Get Ahead of Climate Flashpoints with Proactive Risk Identification

Get Ahead of Climate Flashpoints with Proactive Risk Identification

Update your institutional risk identification and assessment processes

Since the early 2010s, colleges and universities have grappled with a wide range of climate-related incidents or “flashpoints” on campus. A flashpoint is a climate-related incident or event that causes disturbances in the community or media, including heightened levels of activism, media and public scrutiny, and reputational damage.

Today, most campuses still struggle to adequately prepare for and effectively respond to flashpoints. Flashpoints are particularly difficult to address because they are hard to predict, evolve quickly (especially on social media), and require institutions to navigate complex, controversial issues that often lack a clear ‘right’ answer.

EAB recommends student affairs offices improve their ability to identify, mitigate, and elevate risk to successfully navigate flashpoints as they arise on campus. This white paper and the supporting tools review common flashpoint challenges and provide actionable next steps to help your team get ahead of climate risks on campus.

Recommendation #1: Regularly update your institution’s risk register

Reputational risks, including climate flashpoints, are often missing from institutional risk management frameworks. Data shows that many senior leaders believe their institutions do not have the ability to withstand a major reputational risk event. Integrating these risks into your institution’s risk register and online risk monitoring strategy will prompt earlier discussion and action to mitigate the impact of flashpoints.

Recommendation #2: Conduct proactive risk briefings

At most institutions, conversations about potential flashpoints are limited to incidents that are actively unfolding on campus. But this approach means institutions lose opportunities to prepare for potential incidents and pursue early mitigation tactics. EAB recommends institutions systematically track emerging issues and regularly discuss potential flashpoints to improve coordination among senior leaders.

Recommendation #3: Gather early intel from campus partners

Most risk elevation efforts depend on the right person knowing the right thing at the right time. However, most campuses do not have a clear way for individuals to elevate potential flashpoints. Early and consistent risk elevation mechanisms allow for increased awareness and ongoing assessment of potential risks, and coordinated action to address emerging flashpoints.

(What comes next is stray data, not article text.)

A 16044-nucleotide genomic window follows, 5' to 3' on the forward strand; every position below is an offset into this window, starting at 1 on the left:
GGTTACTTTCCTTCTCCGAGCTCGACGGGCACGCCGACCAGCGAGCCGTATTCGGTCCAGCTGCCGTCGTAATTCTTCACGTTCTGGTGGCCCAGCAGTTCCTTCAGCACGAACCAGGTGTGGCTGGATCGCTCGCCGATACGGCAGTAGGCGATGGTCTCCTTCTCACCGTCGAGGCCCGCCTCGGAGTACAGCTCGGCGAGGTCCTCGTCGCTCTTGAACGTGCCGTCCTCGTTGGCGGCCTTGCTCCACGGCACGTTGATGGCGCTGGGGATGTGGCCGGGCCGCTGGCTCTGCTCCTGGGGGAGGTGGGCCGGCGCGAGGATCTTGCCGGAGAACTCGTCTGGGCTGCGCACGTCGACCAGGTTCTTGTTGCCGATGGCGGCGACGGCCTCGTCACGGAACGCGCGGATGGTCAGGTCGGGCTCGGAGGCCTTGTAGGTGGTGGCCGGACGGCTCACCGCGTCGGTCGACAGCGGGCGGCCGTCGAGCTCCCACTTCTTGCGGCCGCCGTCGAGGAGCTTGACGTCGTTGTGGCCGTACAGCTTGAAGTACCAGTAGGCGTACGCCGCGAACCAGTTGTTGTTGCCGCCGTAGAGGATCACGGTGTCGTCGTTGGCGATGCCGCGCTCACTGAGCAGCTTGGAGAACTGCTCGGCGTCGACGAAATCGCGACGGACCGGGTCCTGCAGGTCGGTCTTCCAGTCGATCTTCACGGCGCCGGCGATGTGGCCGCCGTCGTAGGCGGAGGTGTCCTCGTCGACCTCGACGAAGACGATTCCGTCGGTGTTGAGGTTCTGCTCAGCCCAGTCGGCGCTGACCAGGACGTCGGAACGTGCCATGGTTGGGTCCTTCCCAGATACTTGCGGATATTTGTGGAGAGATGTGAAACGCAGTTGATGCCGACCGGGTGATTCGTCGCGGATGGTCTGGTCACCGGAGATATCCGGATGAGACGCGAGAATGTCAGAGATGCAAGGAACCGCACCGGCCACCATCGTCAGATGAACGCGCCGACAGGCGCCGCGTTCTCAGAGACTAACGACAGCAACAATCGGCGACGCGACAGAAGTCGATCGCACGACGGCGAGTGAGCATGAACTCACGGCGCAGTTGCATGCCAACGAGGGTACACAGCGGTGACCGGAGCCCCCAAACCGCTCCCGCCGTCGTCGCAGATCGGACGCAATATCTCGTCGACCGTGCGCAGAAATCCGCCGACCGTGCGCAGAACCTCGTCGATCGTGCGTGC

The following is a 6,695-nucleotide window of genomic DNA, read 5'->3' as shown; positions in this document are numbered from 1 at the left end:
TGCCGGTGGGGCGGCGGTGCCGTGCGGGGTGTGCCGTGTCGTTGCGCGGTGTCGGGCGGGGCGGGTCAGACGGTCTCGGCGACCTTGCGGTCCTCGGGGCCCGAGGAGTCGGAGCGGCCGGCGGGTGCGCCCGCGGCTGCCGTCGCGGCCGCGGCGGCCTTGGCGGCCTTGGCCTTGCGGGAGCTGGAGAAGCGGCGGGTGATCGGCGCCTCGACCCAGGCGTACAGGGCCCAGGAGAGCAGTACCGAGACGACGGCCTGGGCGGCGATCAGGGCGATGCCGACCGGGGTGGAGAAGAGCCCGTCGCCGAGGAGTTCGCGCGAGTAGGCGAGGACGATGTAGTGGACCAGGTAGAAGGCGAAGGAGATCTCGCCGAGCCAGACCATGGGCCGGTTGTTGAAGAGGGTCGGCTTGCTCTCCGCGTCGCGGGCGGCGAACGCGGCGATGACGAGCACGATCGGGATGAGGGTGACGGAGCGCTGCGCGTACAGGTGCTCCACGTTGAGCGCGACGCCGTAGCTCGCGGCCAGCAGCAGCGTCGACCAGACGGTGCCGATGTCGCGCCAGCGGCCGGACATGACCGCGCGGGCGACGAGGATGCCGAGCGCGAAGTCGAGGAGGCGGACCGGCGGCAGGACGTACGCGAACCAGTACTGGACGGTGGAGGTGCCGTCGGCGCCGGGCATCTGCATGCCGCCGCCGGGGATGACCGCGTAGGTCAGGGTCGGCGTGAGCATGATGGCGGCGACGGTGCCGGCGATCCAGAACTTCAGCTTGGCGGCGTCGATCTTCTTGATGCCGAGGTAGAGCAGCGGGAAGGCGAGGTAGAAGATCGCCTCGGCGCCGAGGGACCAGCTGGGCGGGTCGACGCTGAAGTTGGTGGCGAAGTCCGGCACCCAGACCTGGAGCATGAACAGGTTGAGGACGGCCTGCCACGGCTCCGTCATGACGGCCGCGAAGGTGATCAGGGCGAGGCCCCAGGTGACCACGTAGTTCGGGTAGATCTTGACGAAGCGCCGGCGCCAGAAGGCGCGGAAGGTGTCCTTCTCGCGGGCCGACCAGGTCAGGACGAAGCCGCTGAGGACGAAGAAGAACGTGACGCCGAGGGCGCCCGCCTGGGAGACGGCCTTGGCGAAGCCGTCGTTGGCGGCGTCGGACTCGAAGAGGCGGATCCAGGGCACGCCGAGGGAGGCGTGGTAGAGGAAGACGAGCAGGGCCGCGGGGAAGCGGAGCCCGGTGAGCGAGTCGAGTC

Supporting Tools

To equip your institutions with the tools needed to update risk identification and assessment processes, review the supporting tools at the end of this briefing.

As a leadership team, use these questions to guide your assessment and discussion of your institution’s current approach identifying and addressing potential flashpoint risk areas.

Use this compendium to assess your institution’s risk register and identify any risk gaps that should be addressed in your institution’s existing risk management policies and processes. In addition to the representative risks listed in this compendium, you should also consider risks that are specific to your institution’s context and climate.

Use this risk grading framework to evaluate and prioritize institutional campus flashpoint risks. Consider the metrics in this grading framework and how they might supplement your existing framework in risk prioritization.

Heightened risk awareness leads to thorough risk preparation, opens opportunities for early risk mitigation, and enables faster responses when an incident arises on campus. Use this tool to establish proactive risk briefings with campus leaders and other key staff.

Use a climate risk team to quickly identify and address emerging flashpoints before they ignite and keep a pulse on campus sentiment. See the profile of the University of Miami team for inspiration and use these steps to establish your own team.

This tool provides a formal mechanism to use with campus partners to elevate controversial speakers/events and promote coordinated, early planning.